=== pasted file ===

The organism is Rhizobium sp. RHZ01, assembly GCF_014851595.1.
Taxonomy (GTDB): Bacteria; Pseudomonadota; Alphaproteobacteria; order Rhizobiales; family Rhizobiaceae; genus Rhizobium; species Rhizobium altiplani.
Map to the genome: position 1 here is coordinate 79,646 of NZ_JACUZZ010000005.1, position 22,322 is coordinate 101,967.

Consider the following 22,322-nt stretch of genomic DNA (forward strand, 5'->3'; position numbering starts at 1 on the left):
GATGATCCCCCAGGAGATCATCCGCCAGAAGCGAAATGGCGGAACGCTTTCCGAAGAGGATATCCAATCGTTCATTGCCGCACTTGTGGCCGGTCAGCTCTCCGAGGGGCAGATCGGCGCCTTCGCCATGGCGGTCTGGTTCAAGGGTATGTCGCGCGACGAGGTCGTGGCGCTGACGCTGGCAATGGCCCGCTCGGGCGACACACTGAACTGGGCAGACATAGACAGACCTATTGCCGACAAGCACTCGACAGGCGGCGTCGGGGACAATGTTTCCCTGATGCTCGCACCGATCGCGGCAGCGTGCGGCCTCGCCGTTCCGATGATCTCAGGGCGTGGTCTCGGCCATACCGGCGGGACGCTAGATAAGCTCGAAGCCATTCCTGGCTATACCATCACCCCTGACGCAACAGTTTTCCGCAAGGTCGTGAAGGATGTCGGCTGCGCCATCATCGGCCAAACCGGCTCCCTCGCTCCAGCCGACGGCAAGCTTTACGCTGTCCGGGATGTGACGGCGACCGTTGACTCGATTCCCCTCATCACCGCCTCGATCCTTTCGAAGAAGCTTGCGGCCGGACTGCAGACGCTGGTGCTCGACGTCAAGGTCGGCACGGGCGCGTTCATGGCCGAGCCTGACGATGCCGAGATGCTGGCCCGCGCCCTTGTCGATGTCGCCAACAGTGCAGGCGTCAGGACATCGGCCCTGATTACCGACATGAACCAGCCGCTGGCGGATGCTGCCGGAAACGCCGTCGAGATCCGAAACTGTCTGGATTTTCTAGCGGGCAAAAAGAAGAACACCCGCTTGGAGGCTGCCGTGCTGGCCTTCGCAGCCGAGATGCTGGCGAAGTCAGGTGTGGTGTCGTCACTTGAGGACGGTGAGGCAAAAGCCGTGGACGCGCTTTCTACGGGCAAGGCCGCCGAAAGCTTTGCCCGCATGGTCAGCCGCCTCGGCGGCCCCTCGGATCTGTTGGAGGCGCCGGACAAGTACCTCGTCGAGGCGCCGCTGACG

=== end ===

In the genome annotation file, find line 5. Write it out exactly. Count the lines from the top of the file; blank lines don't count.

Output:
GATGATCCCCCAGGAGATCATCCGCCAGAAGCGAAATGGCGGAACGCTTTCCGAAGAGGATATCCAATCGTTCATTGCCGCACTTGTGGCCGGTCAGCTCTCCGAGGGGCAGATCGGCGCCTTCGCCATGGCGGTCTGGTTCAAGGGTATGTCGCGCGACGAGGTCGTGGCGCTGACGCTGGCAATGGCCCGCTCGGGCGACACACTGAACTGGGCAGACATAGACAGACCTATTGCCGACAAGCACTCGACAGGCGGCGTCGGGGACAATGTTTCCCTGATGCTCGCACCGATCGCGGCAGCGTGCGGCCTCGCCGTTCCGATGATCTCAGGGCGTGGTCTCGGCCATACCGGCGGGACGCTAGATAAGCTCGAAGCCATTCCTGGCTATACCATCACCCCTGACGCAACAGTTTTCCGCAAGGTCGTGAAGGATGTCGGCTGCGCCATCATCGGCCAAACCGGCTCCCTCGCTCCAGCCGACGGCAAGCTTTACGCTGTCCGGGATGTGACGGCGACCGTTGACTCGATTCCCCTCATCACCGCCTCGATCCTTTCGAAGAAGCTTGCGGCCGGACTGCAGACGCTGGTGCTCGACGTCAAGGTCGGCACGGGCGCGTTCATGGCCGAGCCTGACGATGCCGAGATGCTGGCCCGCGCCCTTGTCGATGTCGCCAACAGTGCAGGCGTCAGGACATCGGCCCTGATTACCGACATGAACCAGCCGCTGGCGGATGCTGCCGGAAACGCCGTCGAGATCCGAAACTGTCTGGATTTTCTAGCGGGCAAAAAGAAGAACACCCGCTTGGAGGCTGCCGTGCTGGCCTTCGCAGCCGAGATGCTGGCGAAGTCAGGTGTGGTGTCGTCACTTGAGGACGGTGAGGCAAAAGCCGTGGACGCGCTTTCTACGGGCAAGGCCGCCGAAAGCTTTGCCCGCATGGTCAGCCGCCTCGGCGGCCCCTCGGATCTGTTGGAGGCGCCGGACAAGTACCTCGTCGAGGCGCCGCTGACG